Tina Shaw is the author of publications for children, young adults and general readership, including The Black Madonna, written while she held the CNZ Berlin Writers’ Residency, and The Children’s Pond, shortlisted for the 2015 Ngaio Marsh Awards. She has also held the University of Waikato Writer-In-Residence and the Buddle Findlay Sargeson Fellowship. Her YA title About Griffen's Heart was a Storylines Notable Book in 2010. She won the 2018 Storylines Tessa Duder Award and Ursa was published in April 2019 by Walker Books Australia. A member of NZAMA, she works as a manuscript assessor, tutor of creative writing and editor of the NZSA quarterly publication NZ Author.

MEDIA AND REVIEWS

"Shaw's near-future New Zealand is all too recognisable, and her story both unsettles and thrills. Ephemera is not only a page-turner; it's a book that makes us question what we value - what we discard, and what remains to us."

Catherine Chidgey, author of The Wish Child

"Tina Shaw's new novel Ephemera is eerily prescient. Its original release date coincided with our national lockdown in response to Covid-19."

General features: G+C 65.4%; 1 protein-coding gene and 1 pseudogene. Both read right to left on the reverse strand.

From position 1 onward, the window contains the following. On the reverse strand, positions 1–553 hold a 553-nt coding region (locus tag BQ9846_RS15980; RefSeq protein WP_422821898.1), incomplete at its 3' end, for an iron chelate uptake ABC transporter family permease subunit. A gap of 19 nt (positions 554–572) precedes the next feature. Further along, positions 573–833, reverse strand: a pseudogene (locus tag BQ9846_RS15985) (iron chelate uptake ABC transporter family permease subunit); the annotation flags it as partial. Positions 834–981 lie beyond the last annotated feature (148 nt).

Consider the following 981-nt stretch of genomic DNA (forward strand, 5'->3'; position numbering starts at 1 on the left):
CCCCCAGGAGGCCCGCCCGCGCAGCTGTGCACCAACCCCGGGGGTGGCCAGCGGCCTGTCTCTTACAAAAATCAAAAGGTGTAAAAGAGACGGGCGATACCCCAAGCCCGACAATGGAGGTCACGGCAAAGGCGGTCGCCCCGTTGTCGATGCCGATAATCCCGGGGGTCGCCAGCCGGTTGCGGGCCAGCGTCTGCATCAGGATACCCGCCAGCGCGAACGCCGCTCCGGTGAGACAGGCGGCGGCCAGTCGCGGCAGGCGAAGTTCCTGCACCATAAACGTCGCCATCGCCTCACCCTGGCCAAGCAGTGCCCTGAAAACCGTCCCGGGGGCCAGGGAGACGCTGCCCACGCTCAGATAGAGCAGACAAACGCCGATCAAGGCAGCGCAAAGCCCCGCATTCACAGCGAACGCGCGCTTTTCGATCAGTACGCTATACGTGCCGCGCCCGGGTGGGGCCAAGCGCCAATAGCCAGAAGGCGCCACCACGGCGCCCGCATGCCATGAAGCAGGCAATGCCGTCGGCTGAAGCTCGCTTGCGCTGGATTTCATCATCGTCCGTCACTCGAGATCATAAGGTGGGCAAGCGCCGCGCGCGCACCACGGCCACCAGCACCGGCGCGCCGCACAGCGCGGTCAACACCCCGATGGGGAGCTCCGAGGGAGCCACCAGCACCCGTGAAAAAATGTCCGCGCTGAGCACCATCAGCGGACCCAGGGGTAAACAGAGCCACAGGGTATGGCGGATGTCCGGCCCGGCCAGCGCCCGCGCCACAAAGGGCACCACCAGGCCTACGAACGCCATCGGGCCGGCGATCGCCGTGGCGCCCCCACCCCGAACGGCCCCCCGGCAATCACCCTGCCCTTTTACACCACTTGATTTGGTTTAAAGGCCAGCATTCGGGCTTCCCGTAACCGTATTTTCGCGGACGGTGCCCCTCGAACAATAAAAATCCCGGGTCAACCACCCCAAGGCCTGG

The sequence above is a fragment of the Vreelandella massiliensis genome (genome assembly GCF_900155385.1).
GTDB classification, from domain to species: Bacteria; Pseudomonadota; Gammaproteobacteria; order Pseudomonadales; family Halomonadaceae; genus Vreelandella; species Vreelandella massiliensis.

On writing about a global virus before it hits Q&A with Tina Shaw / Read NZ Te Pou Muramura

"Electricity's cut off, there's no broadband and medicine is in very short supply. This is the world of Ephemera, where Tina Shaw has set her latest novel. It came out round the time the coronavirus started to wreak havoc here and internationally. Tina Shaw has also just been announced a finalist for the New Zealand Book Awards for Children & Young Adults for her Young Adult novel Ursa."

"Right from the get-go, I hooked into this compelling adventure, Tina Shaw’s characters and plot are alive, leaping from each page into your imagination. I couldn’t put it down."

"Shaw has kept up a terrific pace throughout, urging the pages to be turned. She has created characters with hidden depths, which slowly surface as the quest continues, often overturning our initial perceptions. Shocking us. But that is the business of good writing surely, to get under the readers’ skin?

(...)

This is a New Zealand book, certainly, but its themes and story are universal."

Vivienne Lingard / Artistry